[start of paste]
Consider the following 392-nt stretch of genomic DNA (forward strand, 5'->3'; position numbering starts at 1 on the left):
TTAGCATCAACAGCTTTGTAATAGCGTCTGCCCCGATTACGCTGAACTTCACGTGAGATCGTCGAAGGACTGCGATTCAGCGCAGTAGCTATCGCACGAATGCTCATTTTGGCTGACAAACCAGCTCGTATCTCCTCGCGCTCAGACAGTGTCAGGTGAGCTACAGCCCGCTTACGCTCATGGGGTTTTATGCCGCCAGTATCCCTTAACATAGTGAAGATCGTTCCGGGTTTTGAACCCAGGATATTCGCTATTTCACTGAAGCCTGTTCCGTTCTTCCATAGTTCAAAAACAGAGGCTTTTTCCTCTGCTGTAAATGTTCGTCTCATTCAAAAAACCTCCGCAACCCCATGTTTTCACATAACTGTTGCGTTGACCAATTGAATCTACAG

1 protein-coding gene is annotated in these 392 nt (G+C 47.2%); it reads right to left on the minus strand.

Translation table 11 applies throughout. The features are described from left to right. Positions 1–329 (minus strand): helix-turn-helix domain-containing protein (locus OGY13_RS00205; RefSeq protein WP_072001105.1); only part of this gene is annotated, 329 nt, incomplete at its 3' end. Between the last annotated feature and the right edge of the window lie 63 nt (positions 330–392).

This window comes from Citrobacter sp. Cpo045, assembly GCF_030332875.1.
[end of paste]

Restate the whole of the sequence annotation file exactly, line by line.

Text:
Consider the following 392-nt stretch of genomic DNA (forward strand, 5'->3'; position numbering starts at 1 on the left):
TTAGCATCAACAGCTTTGTAATAGCGTCTGCCCCGATTACGCTGAACTTCACGTGAGATCGTCGAAGGACTGCGATTCAGCGCAGTAGCTATCGCACGAATGCTCATTTTGGCTGACAAACCAGCTCGTATCTCCTCGCGCTCAGACAGTGTCAGGTGAGCTACAGCCCGCTTACGCTCATGGGGTTTTATGCCGCCAGTATCCCTTAACATAGTGAAGATCGTTCCGGGTTTTGAACCCAGGATATTCGCTATTTCACTGAAGCCTGTTCCGTTCTTCCATAGTTCAAAAACAGAGGCTTTTTCCTCTGCTGTAAATGTTCGTCTCATTCAAAAAACCTCCGCAACCCCATGTTTTCACATAACTGTTGCGTTGACCAATTGAATCTACAG

1 protein-coding gene is annotated in these 392 nt (G+C 47.2%); it reads right to left on the minus strand.

Translation table 11 applies throughout. The features are described from left to right. Positions 1–329 (minus strand): helix-turn-helix domain-containing protein (locus OGY13_RS00205; RefSeq protein WP_072001105.1); only part of this gene is annotated, 329 nt, incomplete at its 3' end. Between the last annotated feature and the right edge of the window lie 63 nt (positions 330–392).

This window comes from Citrobacter sp. Cpo045, assembly GCF_030332875.1.